The Lisa Murkowski campaign is disavowing rumors that the senator has decided to launch a write-in candidacy after losing the Republican primary, telling supporters that it's not a done deal.
Murkowski campaign manager John Bitney said Friday that the senator held a conference call with campaign backers from around the state on Thursday.
"It is rumor control, if you will ... (saying) that she hasn't made up her mind, that it's still up in the air," Bitney said.
Bitney said late Friday afternoon that the situation has not changed for days: Murkowski continues to consider it but no announcement is scheduled. Murkowski spokesman Steve Wackowski has said a decision could come next week.
"There's been just so many rumors going around about press conferences and, 'Oh it's tomorrow and oh it's this and oh it's that,' " Bitney said,.
Stories on Fox News and a Washington, D.C., insider publication earlier in the week quoted anonymous sources suggesting that Murkowski was expected to announce as soon as Thursday or Friday that she'd run as an independent write-in candidate.
The website Politico then quoted Andrew Halcro, a prominent Murkowski supporter, on Friday saying she would "make an announcement early next week, a Monday announcement." The Murkowski campaign said that was news to them.
Halcro then told the Daily News that "that was a misprint. I don't know of any press conference scheduled for Monday." He said he believes Murkowski is going to run as a write-in but doesn't have firsthand knowledge from her on a decision.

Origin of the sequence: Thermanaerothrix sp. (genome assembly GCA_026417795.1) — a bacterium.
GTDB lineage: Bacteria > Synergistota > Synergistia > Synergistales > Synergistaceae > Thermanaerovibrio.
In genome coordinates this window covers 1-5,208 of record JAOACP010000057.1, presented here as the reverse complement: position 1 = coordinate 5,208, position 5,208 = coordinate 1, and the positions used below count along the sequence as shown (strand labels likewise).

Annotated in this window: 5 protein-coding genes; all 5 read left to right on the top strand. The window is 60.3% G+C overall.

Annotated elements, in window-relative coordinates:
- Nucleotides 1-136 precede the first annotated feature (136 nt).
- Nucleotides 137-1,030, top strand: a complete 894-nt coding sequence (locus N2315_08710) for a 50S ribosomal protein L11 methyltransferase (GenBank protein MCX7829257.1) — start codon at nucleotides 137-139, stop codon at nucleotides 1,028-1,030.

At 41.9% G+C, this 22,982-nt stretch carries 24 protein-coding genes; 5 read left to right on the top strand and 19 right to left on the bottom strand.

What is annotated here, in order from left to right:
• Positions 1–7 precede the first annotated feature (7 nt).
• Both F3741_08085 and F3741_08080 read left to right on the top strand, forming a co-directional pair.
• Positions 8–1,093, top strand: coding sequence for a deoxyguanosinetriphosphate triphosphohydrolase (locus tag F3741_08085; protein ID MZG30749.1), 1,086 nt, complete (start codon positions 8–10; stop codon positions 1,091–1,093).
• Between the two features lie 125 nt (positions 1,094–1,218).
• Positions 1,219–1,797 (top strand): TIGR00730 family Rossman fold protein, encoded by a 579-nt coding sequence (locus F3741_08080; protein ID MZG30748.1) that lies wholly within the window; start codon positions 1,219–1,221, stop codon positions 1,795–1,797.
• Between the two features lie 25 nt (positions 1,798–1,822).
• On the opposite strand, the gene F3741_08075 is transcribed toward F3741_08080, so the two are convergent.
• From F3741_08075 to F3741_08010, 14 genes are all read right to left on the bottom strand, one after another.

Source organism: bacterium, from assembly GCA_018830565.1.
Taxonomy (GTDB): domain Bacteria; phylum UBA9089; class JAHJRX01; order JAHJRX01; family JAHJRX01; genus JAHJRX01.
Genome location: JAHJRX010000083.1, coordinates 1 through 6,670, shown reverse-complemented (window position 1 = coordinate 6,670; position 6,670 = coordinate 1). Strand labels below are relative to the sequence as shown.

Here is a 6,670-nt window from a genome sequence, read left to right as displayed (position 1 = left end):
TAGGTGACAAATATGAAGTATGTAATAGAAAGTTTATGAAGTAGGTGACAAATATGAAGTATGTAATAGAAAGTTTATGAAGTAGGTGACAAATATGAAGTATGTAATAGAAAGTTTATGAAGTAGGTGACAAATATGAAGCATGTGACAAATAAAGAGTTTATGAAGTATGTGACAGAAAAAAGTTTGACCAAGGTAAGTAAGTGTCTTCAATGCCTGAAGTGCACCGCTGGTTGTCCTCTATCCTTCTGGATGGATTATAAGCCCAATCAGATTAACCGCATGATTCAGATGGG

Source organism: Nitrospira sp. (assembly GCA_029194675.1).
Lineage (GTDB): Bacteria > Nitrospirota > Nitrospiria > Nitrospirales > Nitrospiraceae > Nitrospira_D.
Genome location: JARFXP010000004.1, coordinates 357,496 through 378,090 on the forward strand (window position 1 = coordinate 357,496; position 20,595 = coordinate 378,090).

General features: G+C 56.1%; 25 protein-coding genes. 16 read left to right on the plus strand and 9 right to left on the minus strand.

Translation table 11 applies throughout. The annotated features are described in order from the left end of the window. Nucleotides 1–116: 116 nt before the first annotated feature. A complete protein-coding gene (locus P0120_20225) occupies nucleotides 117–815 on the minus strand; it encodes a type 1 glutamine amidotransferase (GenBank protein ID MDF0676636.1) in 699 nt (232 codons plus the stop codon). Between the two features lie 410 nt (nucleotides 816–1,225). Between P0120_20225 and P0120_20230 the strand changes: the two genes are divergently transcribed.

Halcro said he stopped answering his telephone after that Politico story came out.
"I'm getting inundated with calls from people, all these people who want the inside scoop," he said.
Murkowski technically doesn't have to get in the race until five days before the election if she wants to run as a write-in. She has about $1 million in campaign funds remaining, according to the campaign, but to launch the kind of massive effort that would be necessary she needs to act quickly. Murkowski was in Kenai on Friday and expected back in Anchorage today, her campaign manager said.
In the meantime, Republican U.S. Senate primary winner Joe Miller is campaigning for the November general election. He's aiming to assure Alaska voters who are uneasy about his anti-federal-spending candidacy in a state where federal dollars play a huge role in driving the economy. Miller's been talking of a transition period during which the federal appropriations for Alaska keep coming while he makes the attempt to get federal lands in state hands in order to develop them.
He reiterated that in a statement sent out Friday, accusing his critics of caricaturing his position.
"Given our current deficits, we, as a nation, will clearly have to curb overall federal spending over the course of the next several years," Miller said. "But concurrently, the federal government needs to honor the promises made at statehood, and transfer control of our land and resources to the people of Alaska. Until that process is complete, I will fight for Alaska to get necessary federal dollars. ..."
Find Sean Cockerham online at adn.com/contact/scockerham.
By SEAN COCKERHAM